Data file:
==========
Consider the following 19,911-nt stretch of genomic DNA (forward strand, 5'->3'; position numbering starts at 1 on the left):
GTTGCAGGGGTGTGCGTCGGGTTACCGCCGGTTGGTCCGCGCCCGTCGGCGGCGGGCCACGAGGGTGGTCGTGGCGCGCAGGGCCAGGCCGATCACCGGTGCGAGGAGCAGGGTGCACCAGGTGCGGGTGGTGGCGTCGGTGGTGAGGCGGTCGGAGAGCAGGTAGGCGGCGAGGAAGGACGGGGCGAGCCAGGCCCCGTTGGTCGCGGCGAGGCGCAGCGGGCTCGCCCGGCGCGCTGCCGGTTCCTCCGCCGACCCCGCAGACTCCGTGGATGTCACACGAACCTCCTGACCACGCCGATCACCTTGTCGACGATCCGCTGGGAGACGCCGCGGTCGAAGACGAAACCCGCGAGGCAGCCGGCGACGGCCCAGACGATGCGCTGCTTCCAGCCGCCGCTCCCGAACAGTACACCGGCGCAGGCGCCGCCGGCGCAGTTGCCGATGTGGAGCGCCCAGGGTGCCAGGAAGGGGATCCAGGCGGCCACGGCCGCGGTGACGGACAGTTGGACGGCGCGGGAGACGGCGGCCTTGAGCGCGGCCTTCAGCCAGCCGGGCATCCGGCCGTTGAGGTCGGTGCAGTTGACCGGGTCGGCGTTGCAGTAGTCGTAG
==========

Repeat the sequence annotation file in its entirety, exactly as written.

Consider the following 19,911-nt stretch of genomic DNA (forward strand, 5'->3'; position numbering starts at 1 on the left):
GTTGCAGGGGTGTGCGTCGGGTTACCGCCGGTTGGTCCGCGCCCGTCGGCGGCGGGCCACGAGGGTGGTCGTGGCGCGCAGGGCCAGGCCGATCACCGGTGCGAGGAGCAGGGTGCACCAGGTGCGGGTGGTGGCGTCGGTGGTGAGGCGGTCGGAGAGCAGGTAGGCGGCGAGGAAGGACGGGGCGAGCCAGGCCCCGTTGGTCGCGGCGAGGCGCAGCGGGCTCGCCCGGCGCGCTGCCGGTTCCTCCGCCGACCCCGCAGACTCCGTGGATGTCACACGAACCTCCTGACCACGCCGATCACCTTGTCGACGATCCGCTGGGAGACGCCGCGGTCGAAGACGAAACCCGCGAGGCAGCCGGCGACGGCCCAGACGATGCGCTGCTTCCAGCCGCCGCTCCCGAACAGTACACCGGCGCAGGCGCCGCCGGCGCAGTTGCCGATGTGGAGCGCCCAGGGTGCCAGGAAGGGGATCCAGGCGGCCACGGCCGCGGTGACGGACAGTTGGACGGCGCGGGAGACGGCGGCCTTGAGCGCGGCCTTCAGCCAGCCGGGCATCCGGCCGTTGAGGTCGGTGCAGTTGACCGGGTCGGCGTTGCAGTAGTCGTAG